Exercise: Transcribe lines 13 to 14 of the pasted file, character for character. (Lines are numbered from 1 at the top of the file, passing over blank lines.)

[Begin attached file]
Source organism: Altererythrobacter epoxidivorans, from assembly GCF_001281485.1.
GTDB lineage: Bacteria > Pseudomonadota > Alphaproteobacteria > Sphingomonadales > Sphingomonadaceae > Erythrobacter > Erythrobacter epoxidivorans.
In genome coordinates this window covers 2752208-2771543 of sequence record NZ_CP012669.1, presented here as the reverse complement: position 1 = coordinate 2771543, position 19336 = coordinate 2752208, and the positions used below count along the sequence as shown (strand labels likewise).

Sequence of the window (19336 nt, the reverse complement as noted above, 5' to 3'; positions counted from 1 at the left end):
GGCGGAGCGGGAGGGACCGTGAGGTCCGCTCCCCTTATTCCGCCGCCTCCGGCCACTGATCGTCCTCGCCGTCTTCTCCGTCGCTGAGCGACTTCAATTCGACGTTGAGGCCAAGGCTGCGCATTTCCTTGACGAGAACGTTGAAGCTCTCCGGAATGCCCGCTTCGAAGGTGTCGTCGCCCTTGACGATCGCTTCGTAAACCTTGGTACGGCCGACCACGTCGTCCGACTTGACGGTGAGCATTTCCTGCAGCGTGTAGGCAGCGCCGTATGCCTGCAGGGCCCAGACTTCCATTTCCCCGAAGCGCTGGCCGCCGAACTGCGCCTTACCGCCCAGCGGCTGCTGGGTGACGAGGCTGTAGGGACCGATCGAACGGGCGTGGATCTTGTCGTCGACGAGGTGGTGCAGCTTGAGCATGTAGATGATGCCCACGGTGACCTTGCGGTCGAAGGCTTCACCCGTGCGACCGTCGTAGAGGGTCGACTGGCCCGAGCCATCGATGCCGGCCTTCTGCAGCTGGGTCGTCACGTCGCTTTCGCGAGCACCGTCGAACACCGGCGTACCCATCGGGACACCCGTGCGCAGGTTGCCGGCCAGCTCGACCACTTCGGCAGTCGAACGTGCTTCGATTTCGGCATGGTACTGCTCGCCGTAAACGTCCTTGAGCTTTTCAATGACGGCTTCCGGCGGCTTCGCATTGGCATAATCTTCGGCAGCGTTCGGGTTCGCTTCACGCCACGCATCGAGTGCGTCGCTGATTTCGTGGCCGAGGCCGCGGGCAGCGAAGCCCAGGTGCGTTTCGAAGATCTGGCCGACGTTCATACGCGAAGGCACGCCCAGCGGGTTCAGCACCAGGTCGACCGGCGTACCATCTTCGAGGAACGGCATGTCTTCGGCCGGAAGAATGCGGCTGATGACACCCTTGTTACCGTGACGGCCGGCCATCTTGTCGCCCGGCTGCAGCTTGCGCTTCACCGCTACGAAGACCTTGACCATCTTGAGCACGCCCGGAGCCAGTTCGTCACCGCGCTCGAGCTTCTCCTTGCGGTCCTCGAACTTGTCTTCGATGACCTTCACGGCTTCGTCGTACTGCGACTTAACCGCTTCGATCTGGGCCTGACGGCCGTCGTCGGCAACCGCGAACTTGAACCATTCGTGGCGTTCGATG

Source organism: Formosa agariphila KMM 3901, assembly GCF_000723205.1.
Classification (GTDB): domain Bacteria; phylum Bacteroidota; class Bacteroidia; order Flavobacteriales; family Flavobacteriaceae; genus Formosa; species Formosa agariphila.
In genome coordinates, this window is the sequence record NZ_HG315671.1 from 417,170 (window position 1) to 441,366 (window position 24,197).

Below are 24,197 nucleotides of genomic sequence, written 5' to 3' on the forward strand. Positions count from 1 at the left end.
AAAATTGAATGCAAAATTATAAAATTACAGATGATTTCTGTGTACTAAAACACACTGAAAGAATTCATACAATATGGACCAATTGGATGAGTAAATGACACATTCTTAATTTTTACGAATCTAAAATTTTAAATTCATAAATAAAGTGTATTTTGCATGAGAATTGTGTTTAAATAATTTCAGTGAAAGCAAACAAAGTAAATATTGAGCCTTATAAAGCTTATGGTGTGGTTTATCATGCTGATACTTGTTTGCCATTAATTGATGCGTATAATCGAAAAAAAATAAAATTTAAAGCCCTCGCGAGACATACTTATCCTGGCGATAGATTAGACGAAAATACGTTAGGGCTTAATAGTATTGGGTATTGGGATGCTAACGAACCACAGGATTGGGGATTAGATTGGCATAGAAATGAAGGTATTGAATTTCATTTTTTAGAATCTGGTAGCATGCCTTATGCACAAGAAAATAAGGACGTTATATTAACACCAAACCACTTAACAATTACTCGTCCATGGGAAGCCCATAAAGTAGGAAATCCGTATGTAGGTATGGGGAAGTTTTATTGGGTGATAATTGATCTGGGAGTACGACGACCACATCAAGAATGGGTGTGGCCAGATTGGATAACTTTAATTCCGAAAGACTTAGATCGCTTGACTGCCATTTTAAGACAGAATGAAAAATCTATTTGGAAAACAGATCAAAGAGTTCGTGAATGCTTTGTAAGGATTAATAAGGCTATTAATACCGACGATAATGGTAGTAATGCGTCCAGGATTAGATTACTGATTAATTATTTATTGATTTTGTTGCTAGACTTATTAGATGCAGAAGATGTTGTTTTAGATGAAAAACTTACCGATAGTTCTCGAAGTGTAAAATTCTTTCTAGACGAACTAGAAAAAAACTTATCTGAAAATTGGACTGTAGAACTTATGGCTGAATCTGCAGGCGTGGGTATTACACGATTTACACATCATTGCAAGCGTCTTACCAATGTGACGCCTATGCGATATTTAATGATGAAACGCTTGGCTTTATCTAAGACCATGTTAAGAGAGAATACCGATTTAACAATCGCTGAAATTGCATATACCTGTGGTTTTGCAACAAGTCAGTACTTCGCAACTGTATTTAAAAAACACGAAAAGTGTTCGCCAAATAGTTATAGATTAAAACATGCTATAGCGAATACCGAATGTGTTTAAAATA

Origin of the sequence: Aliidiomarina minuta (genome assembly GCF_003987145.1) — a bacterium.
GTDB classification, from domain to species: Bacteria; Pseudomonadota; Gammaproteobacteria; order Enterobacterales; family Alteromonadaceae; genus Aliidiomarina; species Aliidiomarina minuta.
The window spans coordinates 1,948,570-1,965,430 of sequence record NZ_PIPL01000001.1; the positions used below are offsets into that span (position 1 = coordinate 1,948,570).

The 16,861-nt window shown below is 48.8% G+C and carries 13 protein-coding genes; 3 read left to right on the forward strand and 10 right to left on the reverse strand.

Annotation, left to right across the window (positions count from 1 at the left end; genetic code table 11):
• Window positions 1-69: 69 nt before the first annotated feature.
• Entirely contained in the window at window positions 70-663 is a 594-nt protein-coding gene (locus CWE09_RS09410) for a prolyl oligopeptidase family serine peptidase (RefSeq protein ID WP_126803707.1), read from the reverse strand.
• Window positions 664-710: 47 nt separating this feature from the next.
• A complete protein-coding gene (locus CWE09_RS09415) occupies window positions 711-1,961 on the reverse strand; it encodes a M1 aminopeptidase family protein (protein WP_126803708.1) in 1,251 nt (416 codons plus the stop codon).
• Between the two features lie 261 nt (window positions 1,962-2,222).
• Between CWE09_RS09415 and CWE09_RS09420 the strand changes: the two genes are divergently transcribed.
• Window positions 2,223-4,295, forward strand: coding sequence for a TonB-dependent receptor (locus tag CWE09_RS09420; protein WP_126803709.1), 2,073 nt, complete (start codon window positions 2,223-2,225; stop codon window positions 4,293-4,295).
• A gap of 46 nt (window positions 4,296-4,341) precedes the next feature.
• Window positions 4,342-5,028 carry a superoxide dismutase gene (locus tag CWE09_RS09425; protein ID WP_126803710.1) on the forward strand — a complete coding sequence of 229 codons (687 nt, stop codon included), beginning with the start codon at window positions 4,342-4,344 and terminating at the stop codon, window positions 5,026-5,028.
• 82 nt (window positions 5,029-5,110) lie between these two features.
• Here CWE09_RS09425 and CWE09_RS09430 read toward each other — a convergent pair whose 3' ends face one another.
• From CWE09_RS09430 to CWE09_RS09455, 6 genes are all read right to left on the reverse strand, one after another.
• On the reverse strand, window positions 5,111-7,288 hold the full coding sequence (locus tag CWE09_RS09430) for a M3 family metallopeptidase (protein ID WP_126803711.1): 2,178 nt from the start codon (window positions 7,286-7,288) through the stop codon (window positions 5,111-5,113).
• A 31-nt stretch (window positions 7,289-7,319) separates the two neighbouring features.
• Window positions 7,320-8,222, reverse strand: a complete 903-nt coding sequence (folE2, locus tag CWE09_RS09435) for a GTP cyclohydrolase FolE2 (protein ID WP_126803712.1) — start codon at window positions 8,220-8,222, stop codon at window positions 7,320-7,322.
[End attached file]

The window spans coordinates 1,948,570-1,965,430 of sequence record NZ_PIPL01000001.1; the positions used below are offsets into that span (position 1 = coordinate 1,948,570).

The 16,861-nt window shown below is 48.8% G+C and carries 13 protein-coding genes; 3 read left to right on the forward strand and 10 right to left on the reverse strand.